Gov. Chris Christie has announced new initiatives to combat opioid addiction in New Jersey — including banning the manufacture, sale, and possession of fentanyl counterfeits made by drug dealers.
The plan also calls for the expansion of the Recovery Coach Program that guides users saved from drug overdoses to treatment.
Former heroin addict Rich Wilder spent 10 years in and out of jail for crimes he committed to get money for drugs. The support he received in recovery programs has helped him stay off drugs for two years.
“I work at a job now that offers me a career. I have benefits. I have medical. I’m paying taxes, I’m being productive, and it feels good,” he said during a news conference Tuesday at the Statehouse in Trenton. “I have a lot of hope for the future, and I’ve never had that before.”
Christie said he’ll push for more availability of treatment and a greater understanding of the issue. The stigma of drug addiction holds some back from admitting they have a problem and getting the help they need, he said.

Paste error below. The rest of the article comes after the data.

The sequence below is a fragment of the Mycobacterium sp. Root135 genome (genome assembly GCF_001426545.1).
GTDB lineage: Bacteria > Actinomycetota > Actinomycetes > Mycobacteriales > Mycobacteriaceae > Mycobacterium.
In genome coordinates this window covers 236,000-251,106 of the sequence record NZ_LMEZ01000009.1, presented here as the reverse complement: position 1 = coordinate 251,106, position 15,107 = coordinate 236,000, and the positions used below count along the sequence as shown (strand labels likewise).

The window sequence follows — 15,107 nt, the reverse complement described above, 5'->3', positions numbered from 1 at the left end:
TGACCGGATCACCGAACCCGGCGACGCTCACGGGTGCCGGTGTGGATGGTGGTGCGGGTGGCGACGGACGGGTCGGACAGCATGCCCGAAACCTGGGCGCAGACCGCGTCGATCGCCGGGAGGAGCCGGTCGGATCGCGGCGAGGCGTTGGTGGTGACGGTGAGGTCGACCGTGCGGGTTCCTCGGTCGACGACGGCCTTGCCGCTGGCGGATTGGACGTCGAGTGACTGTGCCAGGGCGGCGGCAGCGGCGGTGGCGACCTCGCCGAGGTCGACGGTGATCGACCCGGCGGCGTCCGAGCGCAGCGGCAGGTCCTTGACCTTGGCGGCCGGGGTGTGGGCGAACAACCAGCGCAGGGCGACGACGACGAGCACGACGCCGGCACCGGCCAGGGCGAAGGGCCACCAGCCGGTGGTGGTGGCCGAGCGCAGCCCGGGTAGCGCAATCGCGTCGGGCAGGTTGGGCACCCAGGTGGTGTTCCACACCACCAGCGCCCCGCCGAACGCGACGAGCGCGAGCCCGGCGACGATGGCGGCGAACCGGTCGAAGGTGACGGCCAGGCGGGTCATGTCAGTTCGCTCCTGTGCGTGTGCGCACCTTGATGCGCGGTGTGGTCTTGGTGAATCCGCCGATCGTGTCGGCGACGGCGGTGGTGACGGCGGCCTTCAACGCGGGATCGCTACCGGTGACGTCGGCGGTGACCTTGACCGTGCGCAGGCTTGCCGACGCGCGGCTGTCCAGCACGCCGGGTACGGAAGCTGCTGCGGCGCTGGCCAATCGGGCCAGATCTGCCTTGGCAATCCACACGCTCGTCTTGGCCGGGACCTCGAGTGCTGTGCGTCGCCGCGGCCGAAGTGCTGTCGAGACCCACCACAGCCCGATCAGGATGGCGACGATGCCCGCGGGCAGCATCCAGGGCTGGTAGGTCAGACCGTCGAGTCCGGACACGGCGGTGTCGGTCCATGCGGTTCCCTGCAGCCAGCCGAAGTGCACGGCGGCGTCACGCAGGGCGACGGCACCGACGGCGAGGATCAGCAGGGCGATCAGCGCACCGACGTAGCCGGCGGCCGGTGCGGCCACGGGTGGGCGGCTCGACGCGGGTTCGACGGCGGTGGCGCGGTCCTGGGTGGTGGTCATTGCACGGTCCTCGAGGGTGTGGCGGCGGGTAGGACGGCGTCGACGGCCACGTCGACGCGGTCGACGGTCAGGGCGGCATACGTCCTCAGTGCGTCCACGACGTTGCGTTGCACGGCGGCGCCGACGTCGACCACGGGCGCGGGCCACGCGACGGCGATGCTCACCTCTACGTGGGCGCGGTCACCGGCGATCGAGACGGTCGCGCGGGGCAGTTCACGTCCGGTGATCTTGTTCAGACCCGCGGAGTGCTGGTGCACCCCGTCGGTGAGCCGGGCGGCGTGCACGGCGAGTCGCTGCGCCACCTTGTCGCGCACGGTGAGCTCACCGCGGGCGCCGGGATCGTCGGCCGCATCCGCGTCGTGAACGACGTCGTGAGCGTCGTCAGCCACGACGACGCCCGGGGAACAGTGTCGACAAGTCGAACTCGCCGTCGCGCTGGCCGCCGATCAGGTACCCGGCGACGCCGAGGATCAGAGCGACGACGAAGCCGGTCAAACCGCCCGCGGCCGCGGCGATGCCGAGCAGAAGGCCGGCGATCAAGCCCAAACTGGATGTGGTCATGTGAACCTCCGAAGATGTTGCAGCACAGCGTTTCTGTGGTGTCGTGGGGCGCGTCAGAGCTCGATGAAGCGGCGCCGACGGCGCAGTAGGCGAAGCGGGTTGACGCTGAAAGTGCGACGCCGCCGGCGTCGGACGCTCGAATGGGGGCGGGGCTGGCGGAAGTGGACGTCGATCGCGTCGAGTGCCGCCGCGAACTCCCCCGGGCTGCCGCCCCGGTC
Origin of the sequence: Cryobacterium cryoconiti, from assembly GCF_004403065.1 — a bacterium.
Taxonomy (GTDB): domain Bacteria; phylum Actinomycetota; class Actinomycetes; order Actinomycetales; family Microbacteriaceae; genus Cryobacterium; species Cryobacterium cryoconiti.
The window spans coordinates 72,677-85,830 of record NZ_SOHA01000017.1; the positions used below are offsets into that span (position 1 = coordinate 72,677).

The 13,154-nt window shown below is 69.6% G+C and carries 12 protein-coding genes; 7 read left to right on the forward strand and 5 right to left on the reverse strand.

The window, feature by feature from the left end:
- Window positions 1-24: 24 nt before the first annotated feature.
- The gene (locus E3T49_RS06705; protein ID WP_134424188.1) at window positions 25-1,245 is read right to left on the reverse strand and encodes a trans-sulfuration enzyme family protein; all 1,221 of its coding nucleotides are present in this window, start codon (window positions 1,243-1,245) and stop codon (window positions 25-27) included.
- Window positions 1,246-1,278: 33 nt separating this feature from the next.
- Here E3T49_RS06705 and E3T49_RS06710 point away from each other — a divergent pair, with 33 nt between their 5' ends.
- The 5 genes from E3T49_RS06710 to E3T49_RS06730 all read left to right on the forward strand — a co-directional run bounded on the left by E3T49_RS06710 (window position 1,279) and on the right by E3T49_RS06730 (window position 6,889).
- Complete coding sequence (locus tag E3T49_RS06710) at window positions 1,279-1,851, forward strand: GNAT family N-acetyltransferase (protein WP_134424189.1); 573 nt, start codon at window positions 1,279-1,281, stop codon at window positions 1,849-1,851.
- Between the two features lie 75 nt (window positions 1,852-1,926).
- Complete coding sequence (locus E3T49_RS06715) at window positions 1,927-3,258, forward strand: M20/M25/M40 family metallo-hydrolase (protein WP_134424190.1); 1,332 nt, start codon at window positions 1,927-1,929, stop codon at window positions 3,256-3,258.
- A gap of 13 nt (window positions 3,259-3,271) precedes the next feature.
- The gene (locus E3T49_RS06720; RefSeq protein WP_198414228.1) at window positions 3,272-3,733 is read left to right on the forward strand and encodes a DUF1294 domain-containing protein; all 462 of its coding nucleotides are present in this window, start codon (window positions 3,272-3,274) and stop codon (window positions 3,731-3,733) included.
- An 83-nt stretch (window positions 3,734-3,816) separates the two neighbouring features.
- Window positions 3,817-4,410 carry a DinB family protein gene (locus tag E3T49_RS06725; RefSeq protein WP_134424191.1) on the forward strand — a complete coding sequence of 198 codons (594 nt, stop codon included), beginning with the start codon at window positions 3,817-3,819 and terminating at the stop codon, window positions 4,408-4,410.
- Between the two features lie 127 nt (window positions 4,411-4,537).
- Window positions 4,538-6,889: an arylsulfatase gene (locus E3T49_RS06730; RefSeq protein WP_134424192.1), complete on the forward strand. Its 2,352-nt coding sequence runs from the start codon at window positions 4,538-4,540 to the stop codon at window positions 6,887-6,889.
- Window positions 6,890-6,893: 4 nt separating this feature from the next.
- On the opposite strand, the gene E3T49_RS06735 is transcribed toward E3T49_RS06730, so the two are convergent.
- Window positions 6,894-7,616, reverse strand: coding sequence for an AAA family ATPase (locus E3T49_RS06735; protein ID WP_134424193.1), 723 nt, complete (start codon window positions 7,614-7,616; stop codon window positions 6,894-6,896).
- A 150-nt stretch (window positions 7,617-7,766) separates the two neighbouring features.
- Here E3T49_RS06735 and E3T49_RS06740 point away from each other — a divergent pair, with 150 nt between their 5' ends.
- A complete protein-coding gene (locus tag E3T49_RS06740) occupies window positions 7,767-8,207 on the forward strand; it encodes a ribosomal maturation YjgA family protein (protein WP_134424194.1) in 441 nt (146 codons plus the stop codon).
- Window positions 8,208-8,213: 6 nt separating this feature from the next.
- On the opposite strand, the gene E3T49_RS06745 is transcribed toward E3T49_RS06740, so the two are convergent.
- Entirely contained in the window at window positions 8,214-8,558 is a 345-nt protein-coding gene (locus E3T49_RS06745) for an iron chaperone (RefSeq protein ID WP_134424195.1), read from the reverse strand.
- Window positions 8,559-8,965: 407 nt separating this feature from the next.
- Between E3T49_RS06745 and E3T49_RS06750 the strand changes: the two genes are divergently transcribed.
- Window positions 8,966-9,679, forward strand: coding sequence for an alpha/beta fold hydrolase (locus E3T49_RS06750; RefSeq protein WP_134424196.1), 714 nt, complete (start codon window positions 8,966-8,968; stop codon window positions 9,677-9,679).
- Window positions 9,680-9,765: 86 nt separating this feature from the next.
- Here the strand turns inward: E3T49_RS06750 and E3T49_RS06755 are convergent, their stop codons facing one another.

“The sin here is that it is treatable, but we’re not giving people the permission they need to seek that treatment like any other victim of a disease in our society,” said the governor.
Former Gov. Jim McGreevey, who now helps former inmates with drug addictions get the services they need, said Christie’s greatest legacy will be what he’s done with addiction-treatment services.
“In understanding the heroin crisis and the advent of fentanyl, which is 50 times more potent and toxic than heroin, this governor has enabled us to have the tools to confront this crisis so that we can provide the full measure of treatment necessary,” said McGreevey.